It’s a matter of Taste!
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It’s a matter of Taste!

Jenni Frazer meets a rebbetzin who is busting some tasty myths about Jewish food!

Jenni Frazer is a freelance journalist

Credit: Blake Ezra
Credit: Blake Ezra

We may think we know everything there is to know about Jewish food, but Ilana Epstein, director of a new organisation called Ta’am (meaning taste) is set to bust some myths.

Epstein, who is rebbetzin at Cockfosters and New Southgate Synagogue, working with her husband Daniel, has launched Ta’am in a bid to excite people about Judaism – through food.

After living in Israel for a decade, during which she wrote a weekly food column for The Jerusalem Post, Epstein and her family returned to the UK four years ago. She worked for the United Synagogue, but realised that her passion for food, and researching the stories behind Jewish food, needed a wider audience.

She now works under the umbrella of the Jewish Futures Trust, headed by former Aish HaTorah director Rabbi Naftali Schiff. Her mission? “We want Jews to find their authentic Jewish voice through food memories, food traditions and a future filled with the warmth and nurturing that food at its best can provide.”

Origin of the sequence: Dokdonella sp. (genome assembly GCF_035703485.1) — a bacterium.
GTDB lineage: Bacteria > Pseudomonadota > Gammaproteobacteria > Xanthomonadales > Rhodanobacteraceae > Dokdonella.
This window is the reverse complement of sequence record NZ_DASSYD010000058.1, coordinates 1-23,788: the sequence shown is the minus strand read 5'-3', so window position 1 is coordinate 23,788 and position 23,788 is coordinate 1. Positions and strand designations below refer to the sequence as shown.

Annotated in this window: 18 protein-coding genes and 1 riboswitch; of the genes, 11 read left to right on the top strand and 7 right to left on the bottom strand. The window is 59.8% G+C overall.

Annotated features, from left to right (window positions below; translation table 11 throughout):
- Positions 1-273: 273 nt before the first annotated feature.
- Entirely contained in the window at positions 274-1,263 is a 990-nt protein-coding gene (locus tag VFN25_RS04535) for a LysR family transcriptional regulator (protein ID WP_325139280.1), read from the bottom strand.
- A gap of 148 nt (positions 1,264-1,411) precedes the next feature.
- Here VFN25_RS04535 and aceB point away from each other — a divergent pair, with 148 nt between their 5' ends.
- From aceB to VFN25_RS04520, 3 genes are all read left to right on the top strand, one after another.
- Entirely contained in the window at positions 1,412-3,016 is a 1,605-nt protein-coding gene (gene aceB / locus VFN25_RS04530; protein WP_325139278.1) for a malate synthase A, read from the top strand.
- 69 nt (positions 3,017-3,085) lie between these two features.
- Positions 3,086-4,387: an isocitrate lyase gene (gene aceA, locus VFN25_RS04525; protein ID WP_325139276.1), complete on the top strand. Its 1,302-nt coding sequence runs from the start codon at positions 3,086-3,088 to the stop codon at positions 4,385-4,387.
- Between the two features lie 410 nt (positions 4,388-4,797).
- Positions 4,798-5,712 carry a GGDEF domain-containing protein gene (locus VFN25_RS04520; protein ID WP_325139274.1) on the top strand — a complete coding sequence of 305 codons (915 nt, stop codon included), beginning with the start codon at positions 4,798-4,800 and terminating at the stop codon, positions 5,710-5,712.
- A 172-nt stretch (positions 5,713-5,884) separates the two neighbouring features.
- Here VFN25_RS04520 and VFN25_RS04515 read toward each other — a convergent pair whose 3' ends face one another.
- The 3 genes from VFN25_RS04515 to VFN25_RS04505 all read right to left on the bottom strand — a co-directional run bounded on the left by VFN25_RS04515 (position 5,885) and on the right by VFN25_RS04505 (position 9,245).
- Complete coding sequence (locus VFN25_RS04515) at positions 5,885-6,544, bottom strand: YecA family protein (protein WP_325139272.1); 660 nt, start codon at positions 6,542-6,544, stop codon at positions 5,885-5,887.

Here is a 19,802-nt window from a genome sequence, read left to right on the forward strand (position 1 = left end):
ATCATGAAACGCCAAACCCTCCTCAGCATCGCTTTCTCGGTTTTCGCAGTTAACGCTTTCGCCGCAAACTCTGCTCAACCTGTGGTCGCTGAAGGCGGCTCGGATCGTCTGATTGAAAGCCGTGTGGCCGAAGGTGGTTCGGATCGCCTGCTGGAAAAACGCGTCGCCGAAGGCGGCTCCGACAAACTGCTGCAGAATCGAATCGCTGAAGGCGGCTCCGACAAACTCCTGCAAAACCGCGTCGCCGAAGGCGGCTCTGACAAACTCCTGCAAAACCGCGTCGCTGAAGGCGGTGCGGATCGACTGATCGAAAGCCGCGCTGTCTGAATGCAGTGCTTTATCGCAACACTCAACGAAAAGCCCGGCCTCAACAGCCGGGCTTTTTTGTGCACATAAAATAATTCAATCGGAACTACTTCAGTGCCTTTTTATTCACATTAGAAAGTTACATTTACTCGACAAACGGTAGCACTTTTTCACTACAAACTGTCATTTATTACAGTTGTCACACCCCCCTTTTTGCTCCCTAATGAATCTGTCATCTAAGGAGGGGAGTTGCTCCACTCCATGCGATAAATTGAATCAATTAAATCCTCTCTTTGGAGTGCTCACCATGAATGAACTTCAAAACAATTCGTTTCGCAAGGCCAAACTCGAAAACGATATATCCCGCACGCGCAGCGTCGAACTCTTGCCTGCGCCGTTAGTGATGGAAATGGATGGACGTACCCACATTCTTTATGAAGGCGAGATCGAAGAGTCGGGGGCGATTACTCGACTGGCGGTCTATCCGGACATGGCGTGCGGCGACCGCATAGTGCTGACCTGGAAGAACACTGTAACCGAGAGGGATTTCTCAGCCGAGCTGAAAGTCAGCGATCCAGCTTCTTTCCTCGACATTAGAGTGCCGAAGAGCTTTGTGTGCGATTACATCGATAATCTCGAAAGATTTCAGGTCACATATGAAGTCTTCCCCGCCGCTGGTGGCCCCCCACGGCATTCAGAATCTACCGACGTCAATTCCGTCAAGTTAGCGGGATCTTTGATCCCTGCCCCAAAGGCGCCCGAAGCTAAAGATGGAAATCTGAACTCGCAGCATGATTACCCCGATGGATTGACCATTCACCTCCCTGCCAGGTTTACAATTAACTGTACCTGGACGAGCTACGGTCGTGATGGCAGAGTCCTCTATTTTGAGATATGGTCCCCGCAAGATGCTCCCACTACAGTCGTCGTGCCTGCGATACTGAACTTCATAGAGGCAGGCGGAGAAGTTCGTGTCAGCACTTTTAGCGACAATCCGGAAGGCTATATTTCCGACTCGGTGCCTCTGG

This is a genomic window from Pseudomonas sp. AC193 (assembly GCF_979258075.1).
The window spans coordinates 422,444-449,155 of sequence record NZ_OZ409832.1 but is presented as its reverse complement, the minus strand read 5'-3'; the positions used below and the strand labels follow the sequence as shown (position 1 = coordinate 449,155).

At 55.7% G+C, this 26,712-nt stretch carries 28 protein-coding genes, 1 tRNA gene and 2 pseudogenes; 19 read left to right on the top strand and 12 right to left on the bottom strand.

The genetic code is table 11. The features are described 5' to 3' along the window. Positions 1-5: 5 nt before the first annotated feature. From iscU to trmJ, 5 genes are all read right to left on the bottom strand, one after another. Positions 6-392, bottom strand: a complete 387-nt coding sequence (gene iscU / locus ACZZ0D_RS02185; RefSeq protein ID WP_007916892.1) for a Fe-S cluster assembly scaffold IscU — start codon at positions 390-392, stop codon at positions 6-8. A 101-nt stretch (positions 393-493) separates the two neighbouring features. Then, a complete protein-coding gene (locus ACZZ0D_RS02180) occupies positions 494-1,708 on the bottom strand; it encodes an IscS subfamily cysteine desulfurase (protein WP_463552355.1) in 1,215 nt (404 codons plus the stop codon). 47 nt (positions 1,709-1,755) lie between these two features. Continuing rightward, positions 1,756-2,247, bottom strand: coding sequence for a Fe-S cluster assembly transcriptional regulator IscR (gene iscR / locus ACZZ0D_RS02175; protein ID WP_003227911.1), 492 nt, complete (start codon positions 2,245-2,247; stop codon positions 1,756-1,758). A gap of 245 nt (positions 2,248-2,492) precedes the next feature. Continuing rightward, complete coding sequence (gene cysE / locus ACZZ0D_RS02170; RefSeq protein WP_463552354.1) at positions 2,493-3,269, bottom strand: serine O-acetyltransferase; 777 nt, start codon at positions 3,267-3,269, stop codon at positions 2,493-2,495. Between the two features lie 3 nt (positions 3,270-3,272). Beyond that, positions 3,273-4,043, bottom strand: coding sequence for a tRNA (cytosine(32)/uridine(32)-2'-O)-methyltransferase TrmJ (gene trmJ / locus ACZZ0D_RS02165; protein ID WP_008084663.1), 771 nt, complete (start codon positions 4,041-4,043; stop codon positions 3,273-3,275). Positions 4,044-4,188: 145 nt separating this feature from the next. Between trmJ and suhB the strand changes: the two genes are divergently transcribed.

She adds: “Jews of all backgrounds always have a story about food, whether they are observant or assimilated.

“Some people will say by eating a bagel, that links them to their Judaism. But I discovered that the first mention of bagels is in the Jewish community records of Krakow in 1610, where it is recorded that bagels were given as gifts to a woman who had just given birth, and to her family”.

Ilana Epstein
(C) Blake Ezra Photography 2018

The first reference to cholent is at the time of the Second Temple, and its Sephardi version played an unfortunate part in alerting servants to denounce “crypto-Jews” to the Inquisition, as families who made food before sunset on Friday for consumption on Saturday were more than likely to be Jewish.

Ta’am is “an educational initiative with food”, says Epstein. She hopes first to establish a social media presence and then wants to teach the re-creation of Jewish recipes, both in schools and with young professionals.

Eventually, Ta’am hopes to be running kosher culinary tours. Epstein explains: “A combination of a heritage trip, where we find out about the people who once lived there, and the communities that still exist through their food.”

And, once the programmes are up and running, Epstein says she is confident it will be possible to fund young people who would like to work in the kosher food industry in the UK.

 

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